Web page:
class
I. noun Usage: often attributive Etymology: French classe, from Latin classis group called to military service, fleet, class; perhaps akin to Latin calare to call — more at low Date: 1602 1. a. a body of students meeting regularly to study the same subject b. the period during which such a body meets c. a course of instruction d. a body of students or alumni whose year of graduation is the same 2. a. a group sharing the same economic or social status <
the working class
>
b. social rank; especially high social rank c. high quality ; elegance <
a hotel with class
>
3. a group, set, or kind sharing common attributes: as a. a major category in biological taxonomy ranking above the order and below the phylum or division b. a collection of adjacent and discrete or continuous values of a random variable c. set 21 4. a division or rating based on grade or quality 5. the best of its kind <
the class of the league
>
6. a data type in object-oriented programming that consists of a group of objects with the same properties and behaviors and that is arranged in a hierarchy with other such data types — compare object II. transitive verb Date: 1705 classify

New Collegiate Dictionary. 2001.

Synonyms:
(of persons) / (as of pupils pursuing the same studies) / (of animate or inanimate objects, including orders, genera, and species), / , , , , , , , , , , ,


Look at other dictionaries:

  • class — n: a group of persons or things having characteristics in common: as a: a group of persons who have some common relationship to a person making a will and are designated to receive a gift under the will but whose identities will not be determined …   Law dictionary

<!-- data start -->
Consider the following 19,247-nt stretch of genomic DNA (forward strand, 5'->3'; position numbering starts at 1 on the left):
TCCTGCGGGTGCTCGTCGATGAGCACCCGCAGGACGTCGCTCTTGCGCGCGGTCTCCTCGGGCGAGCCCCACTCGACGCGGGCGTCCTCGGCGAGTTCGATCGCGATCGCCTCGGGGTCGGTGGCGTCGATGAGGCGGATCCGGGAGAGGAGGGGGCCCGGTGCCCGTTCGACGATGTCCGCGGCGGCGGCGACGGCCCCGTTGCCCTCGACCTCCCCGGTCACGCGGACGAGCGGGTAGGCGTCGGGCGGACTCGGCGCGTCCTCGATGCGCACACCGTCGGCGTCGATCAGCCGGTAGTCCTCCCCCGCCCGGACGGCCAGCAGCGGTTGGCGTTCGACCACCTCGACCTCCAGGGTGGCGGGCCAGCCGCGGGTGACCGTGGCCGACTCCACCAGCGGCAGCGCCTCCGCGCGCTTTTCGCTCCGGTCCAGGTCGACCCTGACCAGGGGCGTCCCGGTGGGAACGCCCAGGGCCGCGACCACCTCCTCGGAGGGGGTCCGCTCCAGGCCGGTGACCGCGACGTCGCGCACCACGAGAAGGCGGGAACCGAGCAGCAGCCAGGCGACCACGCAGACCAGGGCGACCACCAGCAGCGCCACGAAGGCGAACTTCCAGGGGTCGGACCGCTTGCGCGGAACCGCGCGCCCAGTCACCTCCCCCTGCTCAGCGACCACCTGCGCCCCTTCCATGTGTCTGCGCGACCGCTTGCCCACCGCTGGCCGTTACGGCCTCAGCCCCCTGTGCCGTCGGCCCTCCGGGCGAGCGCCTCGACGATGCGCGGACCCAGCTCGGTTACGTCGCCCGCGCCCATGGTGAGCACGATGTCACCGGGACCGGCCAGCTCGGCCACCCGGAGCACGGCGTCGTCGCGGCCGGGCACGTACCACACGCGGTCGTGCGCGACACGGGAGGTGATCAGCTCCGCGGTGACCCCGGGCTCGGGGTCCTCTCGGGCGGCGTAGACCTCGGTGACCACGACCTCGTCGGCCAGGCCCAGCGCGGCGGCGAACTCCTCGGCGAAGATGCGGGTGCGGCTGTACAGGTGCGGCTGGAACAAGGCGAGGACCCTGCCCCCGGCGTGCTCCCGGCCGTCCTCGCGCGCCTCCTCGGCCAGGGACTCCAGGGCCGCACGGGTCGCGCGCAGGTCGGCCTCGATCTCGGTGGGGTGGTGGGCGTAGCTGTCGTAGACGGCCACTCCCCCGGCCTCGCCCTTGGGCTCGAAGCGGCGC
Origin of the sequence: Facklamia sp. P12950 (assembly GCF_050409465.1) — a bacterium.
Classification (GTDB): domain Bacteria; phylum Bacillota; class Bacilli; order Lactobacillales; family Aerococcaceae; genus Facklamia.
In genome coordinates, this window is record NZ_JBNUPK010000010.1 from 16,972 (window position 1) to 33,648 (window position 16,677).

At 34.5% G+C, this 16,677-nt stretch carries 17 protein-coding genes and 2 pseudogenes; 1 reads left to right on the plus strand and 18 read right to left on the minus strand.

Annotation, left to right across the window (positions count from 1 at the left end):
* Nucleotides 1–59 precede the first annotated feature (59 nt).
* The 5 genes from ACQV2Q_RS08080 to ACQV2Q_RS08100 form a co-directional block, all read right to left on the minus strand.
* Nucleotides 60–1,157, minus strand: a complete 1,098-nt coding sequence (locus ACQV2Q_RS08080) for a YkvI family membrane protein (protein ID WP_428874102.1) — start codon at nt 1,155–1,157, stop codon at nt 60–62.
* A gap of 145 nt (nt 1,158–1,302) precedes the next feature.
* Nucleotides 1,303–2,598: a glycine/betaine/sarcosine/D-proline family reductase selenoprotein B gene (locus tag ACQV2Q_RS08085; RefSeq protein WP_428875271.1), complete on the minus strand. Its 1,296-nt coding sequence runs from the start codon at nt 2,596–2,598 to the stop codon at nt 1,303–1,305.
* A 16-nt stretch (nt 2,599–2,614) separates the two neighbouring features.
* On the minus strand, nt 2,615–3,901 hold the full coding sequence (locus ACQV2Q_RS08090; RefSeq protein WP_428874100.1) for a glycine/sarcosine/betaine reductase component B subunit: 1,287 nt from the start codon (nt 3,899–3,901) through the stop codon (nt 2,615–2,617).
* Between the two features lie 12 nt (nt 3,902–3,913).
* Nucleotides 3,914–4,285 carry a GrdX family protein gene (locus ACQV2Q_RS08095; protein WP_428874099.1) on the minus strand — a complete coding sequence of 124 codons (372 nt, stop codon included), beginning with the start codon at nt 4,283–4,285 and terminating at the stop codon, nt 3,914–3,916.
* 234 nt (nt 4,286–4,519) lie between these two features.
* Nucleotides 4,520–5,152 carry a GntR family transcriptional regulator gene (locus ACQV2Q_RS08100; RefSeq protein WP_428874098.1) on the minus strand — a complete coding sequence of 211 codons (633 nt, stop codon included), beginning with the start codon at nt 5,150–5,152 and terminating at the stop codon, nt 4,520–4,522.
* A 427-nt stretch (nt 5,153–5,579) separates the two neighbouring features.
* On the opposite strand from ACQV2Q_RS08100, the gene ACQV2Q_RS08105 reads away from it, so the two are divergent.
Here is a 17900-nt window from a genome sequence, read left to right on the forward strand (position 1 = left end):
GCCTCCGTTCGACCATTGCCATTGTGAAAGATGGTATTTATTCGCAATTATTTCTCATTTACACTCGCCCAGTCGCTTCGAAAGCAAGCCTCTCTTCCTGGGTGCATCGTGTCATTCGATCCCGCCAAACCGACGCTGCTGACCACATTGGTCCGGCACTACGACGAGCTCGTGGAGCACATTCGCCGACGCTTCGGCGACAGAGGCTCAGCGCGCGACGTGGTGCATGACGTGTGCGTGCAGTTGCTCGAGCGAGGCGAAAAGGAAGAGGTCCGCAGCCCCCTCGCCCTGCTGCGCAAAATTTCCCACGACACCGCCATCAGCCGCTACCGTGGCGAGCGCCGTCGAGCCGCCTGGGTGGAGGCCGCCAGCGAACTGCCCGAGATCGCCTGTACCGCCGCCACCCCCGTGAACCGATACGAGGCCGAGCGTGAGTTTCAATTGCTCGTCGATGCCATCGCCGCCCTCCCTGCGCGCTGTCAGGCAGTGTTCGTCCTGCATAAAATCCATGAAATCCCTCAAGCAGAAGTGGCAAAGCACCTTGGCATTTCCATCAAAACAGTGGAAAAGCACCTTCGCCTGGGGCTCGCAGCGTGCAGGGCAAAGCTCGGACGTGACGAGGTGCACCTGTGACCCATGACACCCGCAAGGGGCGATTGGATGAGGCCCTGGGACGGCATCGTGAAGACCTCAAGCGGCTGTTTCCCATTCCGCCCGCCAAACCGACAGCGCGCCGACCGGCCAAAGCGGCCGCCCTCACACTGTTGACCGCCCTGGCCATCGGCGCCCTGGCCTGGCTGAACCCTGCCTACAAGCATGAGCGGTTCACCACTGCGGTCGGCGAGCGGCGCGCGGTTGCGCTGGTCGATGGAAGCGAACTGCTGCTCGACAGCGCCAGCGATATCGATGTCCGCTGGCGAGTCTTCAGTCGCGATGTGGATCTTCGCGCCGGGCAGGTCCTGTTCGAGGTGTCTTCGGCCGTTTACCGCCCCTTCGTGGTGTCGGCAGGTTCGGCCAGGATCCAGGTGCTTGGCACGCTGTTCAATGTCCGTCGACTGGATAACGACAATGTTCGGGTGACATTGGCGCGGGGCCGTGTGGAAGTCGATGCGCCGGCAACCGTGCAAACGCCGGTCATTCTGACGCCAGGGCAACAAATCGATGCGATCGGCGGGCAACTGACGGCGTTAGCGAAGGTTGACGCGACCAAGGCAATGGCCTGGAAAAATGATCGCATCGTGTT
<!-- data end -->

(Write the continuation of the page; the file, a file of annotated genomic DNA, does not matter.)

• Class — may refer to: Contents 1 General 2 Media and entertainment 3 Computing 4 Railroads General Class ( …   Wikipedia

  • class — n Class, category, genus, species, denomination, genre are compared here only in their general, nonspecial ized use, and the following comments may be inapplicable to such technical fields as philosophy and the sciences. Class is a very general… …   New Dictionary of Synonyms

  • class — class; class·er; class·less; de·class; in·fra·class; in·ter·class; low·er·class·man; sub·class; su·per·class; up·per·class·man; class·ism; class·ist; …   English syllables

  • class — class1 [klas, kläs] n. [Fr classe < L classis, class or division of the Roman people; akin to calare, to call: see CLAMOR] 1. a number of people or things grouped together because of certain likenesses or common traits; kind; sort; category 2 …   English World dictionary

  • Class — (kl[.a]s), n. [F. classe, fr. L. classis class, collection, fleet; akin to Gr. klh^sis a calling, kalei^n to call, E. claim, haul.] 1. A group of individuals ranked together as possessing common characteristics; as, the different classes of… …   The Collaborative International Dictionary of English

  • class — class, social class See bourgeoisie ; class awareness ; class consciousness ; class imagery ; class interest ; class position ; contradictory class location ; false consciousness ; Marx , Karl; middle class ; …   Dictionary of sociology

  • class — ● class ou classe adjectif invariable Familier. Qui a de la classe, distingué, chic : Un mec très class. Des filles classe. ● class ou classe (homonymes) adjectif invariable classe nom féminin classe forme conjuguée du verbe classer classent …   Encyclopédie Universelle

  • Class — (kl[.a]s), v. t. [imp. & p. p. {Classed} (kl[.a]st); p. pr. & vb. n. {Classing}.] [Cf. F. classer. See {Class}, n.] 1. To arrange in classes; to classify or refer to some class; as, to class words or passages. [1913 Webster] Note: In scientific… …   The Collaborative International Dictionary of English

  • Class — Données clés Réalisation Lewis Carlino Scénario Jim Kouf David Greenwalt Acteurs principaux Jacqueline Bisset Rob Lowe Andrew McCarthy Cliff Robertson Pays d’origine …   Wikipédia en Français

  • Class — (kl[.a]s), a. exhibiting refinement and high character; as, a class act. Opposite of {low class} [informal] Syn: high class. [PJC] …   The Collaborative International Dictionary of English

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